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Logo of nihpaAbout Author manuscriptsSubmit a manuscriptHHS Public Access; Author Manuscript; Accepted for publication in peer reviewed journal;
 
Future Microbiol. Author manuscript; available in PMC 2012 April 1.
Published in final edited form as:
PMCID: PMC3169440
NIHMSID: NIHMS314198

The Ying-Yang of the virus-host interaction: Control of the DNA damage response

Abstract

Viruses have evolved elegant strategies to manipulate the host while the host counters with defense systems including the interferon response, apoptosis, and the DNA damage response (DDR). Viruses have multiple strategies for manipulating the DDR and even the same virus can activate or inhibit the DDR at different stages of infection. Epstein-Barr virus (EBV) is a virus implicated in several human cancers including Burkitt’s lymphoma, nasopharyngeal carcinoma, post-transplant lymphoproliferative disease, and HIV associated lymphomas. Although multiple viral proteins have been implicated in EBV associated malignancies, the cellular pathways that control EBV-induced transformation and tumorigenesis remain incompletely understood. In this study, Nikitin et al demonstrate that early EBV infection induces a cellular DDR which restricts virus-mediated transformation. The EBV encoded EBNA3C protein subsequently attenuates this response to favor transformation and immortalization of host cells.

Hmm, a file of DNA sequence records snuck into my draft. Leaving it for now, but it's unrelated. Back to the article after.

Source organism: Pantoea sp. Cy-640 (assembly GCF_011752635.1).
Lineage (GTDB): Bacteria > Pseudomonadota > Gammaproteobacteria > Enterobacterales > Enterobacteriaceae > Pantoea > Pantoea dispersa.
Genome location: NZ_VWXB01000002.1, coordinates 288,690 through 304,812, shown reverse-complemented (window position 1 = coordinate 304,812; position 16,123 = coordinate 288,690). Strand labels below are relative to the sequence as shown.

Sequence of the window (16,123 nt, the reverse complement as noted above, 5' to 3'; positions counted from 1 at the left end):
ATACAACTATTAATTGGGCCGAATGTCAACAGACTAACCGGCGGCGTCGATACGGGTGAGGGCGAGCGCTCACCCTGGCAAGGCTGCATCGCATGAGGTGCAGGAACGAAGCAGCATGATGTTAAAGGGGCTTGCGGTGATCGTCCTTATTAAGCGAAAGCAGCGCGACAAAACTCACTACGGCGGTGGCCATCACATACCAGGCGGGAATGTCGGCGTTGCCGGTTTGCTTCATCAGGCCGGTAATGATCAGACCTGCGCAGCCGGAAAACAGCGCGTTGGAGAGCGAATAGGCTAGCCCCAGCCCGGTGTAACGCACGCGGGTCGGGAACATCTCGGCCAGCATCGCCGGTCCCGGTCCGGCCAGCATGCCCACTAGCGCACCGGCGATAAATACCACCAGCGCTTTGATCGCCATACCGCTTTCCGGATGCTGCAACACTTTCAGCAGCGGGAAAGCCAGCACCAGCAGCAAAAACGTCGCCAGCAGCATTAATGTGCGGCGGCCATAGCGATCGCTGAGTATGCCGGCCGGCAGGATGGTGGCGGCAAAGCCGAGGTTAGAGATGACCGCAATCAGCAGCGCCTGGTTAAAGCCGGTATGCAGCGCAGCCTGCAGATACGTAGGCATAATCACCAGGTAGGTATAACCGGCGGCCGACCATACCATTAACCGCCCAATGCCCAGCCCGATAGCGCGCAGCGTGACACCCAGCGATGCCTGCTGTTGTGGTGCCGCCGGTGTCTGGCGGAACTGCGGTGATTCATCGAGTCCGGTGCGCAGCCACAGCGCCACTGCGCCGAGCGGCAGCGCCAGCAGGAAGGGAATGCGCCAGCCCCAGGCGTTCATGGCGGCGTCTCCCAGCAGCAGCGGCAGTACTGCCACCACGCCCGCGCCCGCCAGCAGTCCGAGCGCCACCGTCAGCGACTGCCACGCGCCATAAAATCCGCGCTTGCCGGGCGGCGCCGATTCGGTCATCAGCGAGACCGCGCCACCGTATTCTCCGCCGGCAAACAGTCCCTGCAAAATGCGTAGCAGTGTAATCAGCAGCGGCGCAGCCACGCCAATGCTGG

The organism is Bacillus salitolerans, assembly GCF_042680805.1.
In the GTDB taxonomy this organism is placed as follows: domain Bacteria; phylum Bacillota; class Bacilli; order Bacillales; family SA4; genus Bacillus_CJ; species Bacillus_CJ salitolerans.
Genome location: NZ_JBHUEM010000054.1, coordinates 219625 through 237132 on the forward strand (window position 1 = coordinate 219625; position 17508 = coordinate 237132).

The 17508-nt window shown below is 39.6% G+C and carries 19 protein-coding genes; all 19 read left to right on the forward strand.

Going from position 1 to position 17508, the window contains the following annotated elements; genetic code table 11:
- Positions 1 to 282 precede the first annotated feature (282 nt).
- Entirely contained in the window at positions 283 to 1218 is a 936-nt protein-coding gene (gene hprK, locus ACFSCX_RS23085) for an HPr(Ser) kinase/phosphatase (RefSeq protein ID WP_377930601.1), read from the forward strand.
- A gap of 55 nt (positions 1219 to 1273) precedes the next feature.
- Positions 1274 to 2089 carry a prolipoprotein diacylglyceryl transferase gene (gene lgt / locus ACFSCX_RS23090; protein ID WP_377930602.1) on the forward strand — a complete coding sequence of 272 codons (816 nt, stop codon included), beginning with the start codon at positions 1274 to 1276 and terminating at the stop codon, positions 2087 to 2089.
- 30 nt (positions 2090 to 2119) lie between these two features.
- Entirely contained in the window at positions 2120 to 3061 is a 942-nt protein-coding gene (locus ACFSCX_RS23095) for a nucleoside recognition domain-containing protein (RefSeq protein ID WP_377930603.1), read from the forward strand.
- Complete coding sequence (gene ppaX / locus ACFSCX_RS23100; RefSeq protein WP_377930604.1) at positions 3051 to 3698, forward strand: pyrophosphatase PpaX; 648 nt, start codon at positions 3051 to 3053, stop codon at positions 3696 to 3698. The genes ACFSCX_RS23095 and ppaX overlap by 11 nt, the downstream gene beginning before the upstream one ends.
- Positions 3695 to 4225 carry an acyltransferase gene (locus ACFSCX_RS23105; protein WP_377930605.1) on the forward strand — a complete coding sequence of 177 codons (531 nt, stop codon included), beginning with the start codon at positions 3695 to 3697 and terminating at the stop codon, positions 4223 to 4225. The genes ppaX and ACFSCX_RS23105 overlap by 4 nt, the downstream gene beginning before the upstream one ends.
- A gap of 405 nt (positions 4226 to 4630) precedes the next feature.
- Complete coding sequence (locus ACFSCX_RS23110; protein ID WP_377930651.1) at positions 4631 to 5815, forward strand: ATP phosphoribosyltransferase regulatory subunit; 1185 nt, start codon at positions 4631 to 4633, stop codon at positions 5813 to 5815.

Keywords: ATM/CHK2, B cell transformation, DNA damage response, Epstein-Barr virus, tumorigenesis

Summary of methods & results

The recent article by Nikitin et al provides new insight into how the host DNA damage response (DDR) restricts Epstein-Barr virus (EBV)-induced B cell transformation and how EBV overcomes this barrier to establish latency [1]. EBV was first discovered in 1964 in cultured lymphoblasts derived from a Burkitt’s lymphoma [2]. EBV infects 90%–95% of world’s population and is now known to contribute to a variety of human diseases, including infectious mononucleosis, nasopharyngeal carcinoma, Burkitt’s lymphoma, and post-transplant lymphoproliferative disease [3]. The life cycle of EBV includes both latent and lytic cycles, which are dependent on distinct programs of viral gene expression. During the EBV latent cycle, a very limited set of viral proteins are produced. The viral genomes are maintained as circular episomes and there is no production of virions. In the latent state, viral DNA is replicated only once during S phase, in synchrony with the host chromosomal DNA[4]. Lytic cycle infection is characterized by sequential expression of the bulk of the viral genome and massive viral DNA replication with the ultimate production of infectious virions [5, 6]. It is recognized that viral latency gene products drive oncogenesis. However, recent studies have also implicated lytic EBV infection in the development of lymphomas [7, 8]. Therefore, both latent and lytic replication may contribute to the emergence of cancers.